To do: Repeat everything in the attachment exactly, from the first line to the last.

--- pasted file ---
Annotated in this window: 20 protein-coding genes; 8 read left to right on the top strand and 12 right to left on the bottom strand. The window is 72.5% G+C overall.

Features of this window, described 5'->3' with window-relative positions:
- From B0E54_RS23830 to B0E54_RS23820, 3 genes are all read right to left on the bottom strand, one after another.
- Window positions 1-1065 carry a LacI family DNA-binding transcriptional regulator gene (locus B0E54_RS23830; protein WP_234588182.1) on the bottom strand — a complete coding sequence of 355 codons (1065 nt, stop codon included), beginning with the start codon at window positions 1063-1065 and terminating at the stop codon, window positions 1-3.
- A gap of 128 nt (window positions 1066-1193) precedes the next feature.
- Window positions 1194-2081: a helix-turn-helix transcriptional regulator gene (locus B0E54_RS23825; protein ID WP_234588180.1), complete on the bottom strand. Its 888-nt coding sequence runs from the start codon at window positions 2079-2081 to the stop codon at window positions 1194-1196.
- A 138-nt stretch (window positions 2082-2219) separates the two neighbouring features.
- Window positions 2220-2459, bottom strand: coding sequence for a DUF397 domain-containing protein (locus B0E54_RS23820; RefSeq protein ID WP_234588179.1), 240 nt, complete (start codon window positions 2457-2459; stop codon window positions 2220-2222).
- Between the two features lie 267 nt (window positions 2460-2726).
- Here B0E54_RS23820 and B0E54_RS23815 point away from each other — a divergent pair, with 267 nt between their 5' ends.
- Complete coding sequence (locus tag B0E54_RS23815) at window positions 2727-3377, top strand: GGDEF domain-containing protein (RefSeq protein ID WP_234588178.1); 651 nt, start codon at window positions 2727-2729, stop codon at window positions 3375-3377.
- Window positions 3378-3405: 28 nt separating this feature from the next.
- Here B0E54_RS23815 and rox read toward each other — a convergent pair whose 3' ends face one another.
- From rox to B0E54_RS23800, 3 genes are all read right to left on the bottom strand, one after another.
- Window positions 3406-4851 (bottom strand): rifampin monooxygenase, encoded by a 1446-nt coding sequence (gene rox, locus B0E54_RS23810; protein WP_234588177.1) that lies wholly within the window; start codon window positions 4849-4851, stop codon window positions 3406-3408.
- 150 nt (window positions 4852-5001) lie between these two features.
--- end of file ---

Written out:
Annotated in this window: 20 protein-coding genes; 8 read left to right on the top strand and 12 right to left on the bottom strand. The window is 72.5% G+C overall.

Features of this window, described 5'->3' with window-relative positions:
- From B0E54_RS23830 to B0E54_RS23820, 3 genes are all read right to left on the bottom strand, one after another.
- Window positions 1-1065 carry a LacI family DNA-binding transcriptional regulator gene (locus B0E54_RS23830; protein WP_234588182.1) on the bottom strand — a complete coding sequence of 355 codons (1065 nt, stop codon included), beginning with the start codon at window positions 1063-1065 and terminating at the stop codon, window positions 1-3.
- A gap of 128 nt (window positions 1066-1193) precedes the next feature.
- Window positions 1194-2081: a helix-turn-helix transcriptional regulator gene (locus B0E54_RS23825; protein ID WP_234588180.1), complete on the bottom strand. Its 888-nt coding sequence runs from the start codon at window positions 2079-2081 to the stop codon at window positions 1194-1196.
- A 138-nt stretch (window positions 2082-2219) separates the two neighbouring features.
- Window positions 2220-2459, bottom strand: coding sequence for a DUF397 domain-containing protein (locus B0E54_RS23820; RefSeq protein ID WP_234588179.1), 240 nt, complete (start codon window positions 2457-2459; stop codon window positions 2220-2222).
- Between the two features lie 267 nt (window positions 2460-2726).
- Here B0E54_RS23820 and B0E54_RS23815 point away from each other — a divergent pair, with 267 nt between their 5' ends.
- Complete coding sequence (locus tag B0E54_RS23815) at window positions 2727-3377, top strand: GGDEF domain-containing protein (RefSeq protein ID WP_234588178.1); 651 nt, start codon at window positions 2727-2729, stop codon at window positions 3375-3377.
- Window positions 3378-3405: 28 nt separating this feature from the next.
- Here B0E54_RS23815 and rox read toward each other — a convergent pair whose 3' ends face one another.
- From rox to B0E54_RS23800, 3 genes are all read right to left on the bottom strand, one after another.
- Window positions 3406-4851 (bottom strand): rifampin monooxygenase, encoded by a 1446-nt coding sequence (gene rox, locus B0E54_RS23810; protein WP_234588177.1) that lies wholly within the window; start codon window positions 4849-4851, stop codon window positions 3406-3408.
- 150 nt (window positions 4852-5001) lie between these two features.